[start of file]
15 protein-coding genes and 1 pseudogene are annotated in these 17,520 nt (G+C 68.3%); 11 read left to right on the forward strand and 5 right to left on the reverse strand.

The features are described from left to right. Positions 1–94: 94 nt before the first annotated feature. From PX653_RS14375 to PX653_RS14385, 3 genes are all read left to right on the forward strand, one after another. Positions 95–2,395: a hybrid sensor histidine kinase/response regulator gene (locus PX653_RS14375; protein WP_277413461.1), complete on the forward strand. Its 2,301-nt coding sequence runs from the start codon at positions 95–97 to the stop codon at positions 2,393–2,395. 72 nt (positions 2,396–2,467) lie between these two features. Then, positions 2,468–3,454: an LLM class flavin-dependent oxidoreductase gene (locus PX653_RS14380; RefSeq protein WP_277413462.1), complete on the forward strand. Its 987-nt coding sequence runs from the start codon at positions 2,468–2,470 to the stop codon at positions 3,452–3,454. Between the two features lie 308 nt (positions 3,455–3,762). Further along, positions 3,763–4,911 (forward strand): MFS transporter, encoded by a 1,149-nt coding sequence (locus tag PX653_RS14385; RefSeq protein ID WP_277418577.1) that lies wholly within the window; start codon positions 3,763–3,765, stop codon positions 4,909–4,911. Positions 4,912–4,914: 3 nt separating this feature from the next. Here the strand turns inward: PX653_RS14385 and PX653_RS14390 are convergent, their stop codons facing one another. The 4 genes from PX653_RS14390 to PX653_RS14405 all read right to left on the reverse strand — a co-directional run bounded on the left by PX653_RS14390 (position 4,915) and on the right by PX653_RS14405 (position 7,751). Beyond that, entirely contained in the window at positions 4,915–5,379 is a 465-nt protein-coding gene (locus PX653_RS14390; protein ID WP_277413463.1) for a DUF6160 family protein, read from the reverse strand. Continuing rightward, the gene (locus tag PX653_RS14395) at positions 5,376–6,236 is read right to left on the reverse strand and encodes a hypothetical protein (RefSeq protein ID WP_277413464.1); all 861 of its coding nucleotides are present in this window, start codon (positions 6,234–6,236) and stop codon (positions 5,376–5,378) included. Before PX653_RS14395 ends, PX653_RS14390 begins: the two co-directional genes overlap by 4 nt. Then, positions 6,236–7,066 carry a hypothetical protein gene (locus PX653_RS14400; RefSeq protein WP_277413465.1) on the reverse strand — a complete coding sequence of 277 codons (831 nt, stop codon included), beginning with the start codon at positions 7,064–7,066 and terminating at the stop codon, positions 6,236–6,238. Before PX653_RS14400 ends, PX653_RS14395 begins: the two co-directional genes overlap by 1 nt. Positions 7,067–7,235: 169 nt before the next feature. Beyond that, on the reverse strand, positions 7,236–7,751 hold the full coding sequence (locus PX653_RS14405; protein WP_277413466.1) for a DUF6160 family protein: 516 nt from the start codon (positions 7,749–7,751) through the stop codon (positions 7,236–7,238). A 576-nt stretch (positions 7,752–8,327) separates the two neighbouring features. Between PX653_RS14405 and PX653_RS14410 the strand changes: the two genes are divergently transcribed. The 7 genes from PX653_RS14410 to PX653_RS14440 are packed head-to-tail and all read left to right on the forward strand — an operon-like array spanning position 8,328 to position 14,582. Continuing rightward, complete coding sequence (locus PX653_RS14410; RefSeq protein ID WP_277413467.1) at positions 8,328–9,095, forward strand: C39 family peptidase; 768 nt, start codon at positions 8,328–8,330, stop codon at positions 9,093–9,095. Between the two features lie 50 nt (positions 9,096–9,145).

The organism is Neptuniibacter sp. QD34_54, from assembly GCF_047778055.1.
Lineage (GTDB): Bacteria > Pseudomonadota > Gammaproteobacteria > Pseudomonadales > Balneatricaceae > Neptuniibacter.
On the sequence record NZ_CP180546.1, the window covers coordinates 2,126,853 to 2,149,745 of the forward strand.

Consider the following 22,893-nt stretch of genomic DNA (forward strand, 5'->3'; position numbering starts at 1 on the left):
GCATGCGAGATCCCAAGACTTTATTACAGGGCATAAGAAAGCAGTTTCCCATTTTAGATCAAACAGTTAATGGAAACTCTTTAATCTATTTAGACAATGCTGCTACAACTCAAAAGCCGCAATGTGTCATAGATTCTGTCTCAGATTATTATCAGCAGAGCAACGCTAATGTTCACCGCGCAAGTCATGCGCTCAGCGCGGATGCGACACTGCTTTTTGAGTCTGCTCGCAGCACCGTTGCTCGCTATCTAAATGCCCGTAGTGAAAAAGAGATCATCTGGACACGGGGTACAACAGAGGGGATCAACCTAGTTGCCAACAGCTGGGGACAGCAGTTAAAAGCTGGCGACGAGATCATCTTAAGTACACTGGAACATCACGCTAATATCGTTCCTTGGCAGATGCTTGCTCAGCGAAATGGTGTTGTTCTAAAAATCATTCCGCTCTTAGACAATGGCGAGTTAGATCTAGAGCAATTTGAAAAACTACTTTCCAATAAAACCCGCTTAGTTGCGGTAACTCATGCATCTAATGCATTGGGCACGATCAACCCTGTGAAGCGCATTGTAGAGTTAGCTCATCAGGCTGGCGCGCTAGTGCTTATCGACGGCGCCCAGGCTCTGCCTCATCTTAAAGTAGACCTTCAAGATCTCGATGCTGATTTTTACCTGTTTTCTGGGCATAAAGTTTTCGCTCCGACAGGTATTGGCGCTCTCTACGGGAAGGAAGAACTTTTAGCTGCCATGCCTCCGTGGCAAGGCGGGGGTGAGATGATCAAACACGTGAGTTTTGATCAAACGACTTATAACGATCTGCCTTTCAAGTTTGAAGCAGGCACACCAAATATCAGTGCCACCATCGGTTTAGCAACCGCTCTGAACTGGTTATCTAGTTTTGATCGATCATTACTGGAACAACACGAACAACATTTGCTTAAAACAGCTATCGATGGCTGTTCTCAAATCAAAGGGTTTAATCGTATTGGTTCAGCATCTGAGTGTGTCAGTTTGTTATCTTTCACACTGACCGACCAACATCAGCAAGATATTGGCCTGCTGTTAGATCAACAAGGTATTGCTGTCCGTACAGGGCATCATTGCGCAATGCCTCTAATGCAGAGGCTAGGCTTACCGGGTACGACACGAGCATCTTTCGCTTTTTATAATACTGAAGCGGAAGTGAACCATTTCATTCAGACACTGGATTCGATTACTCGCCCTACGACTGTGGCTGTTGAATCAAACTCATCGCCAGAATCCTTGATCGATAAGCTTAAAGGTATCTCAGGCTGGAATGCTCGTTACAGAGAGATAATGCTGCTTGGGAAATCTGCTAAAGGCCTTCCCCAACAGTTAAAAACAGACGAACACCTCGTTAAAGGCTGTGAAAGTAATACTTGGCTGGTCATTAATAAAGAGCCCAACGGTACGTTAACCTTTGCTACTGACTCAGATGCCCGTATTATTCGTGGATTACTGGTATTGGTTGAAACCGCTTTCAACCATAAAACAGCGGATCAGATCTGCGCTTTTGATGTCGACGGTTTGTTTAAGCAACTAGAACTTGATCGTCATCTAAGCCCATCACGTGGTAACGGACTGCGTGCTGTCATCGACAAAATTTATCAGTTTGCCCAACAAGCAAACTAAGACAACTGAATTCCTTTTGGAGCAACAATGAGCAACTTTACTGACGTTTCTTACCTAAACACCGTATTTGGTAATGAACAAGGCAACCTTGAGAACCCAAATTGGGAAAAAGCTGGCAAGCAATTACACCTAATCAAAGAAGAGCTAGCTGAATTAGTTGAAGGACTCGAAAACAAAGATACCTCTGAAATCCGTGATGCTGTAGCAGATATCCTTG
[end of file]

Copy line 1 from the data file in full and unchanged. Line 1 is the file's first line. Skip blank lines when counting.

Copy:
15 protein-coding genes and 1 pseudogene are annotated in these 17,520 nt (G+C 68.3%); 11 read left to right on the forward strand and 5 right to left on the reverse strand.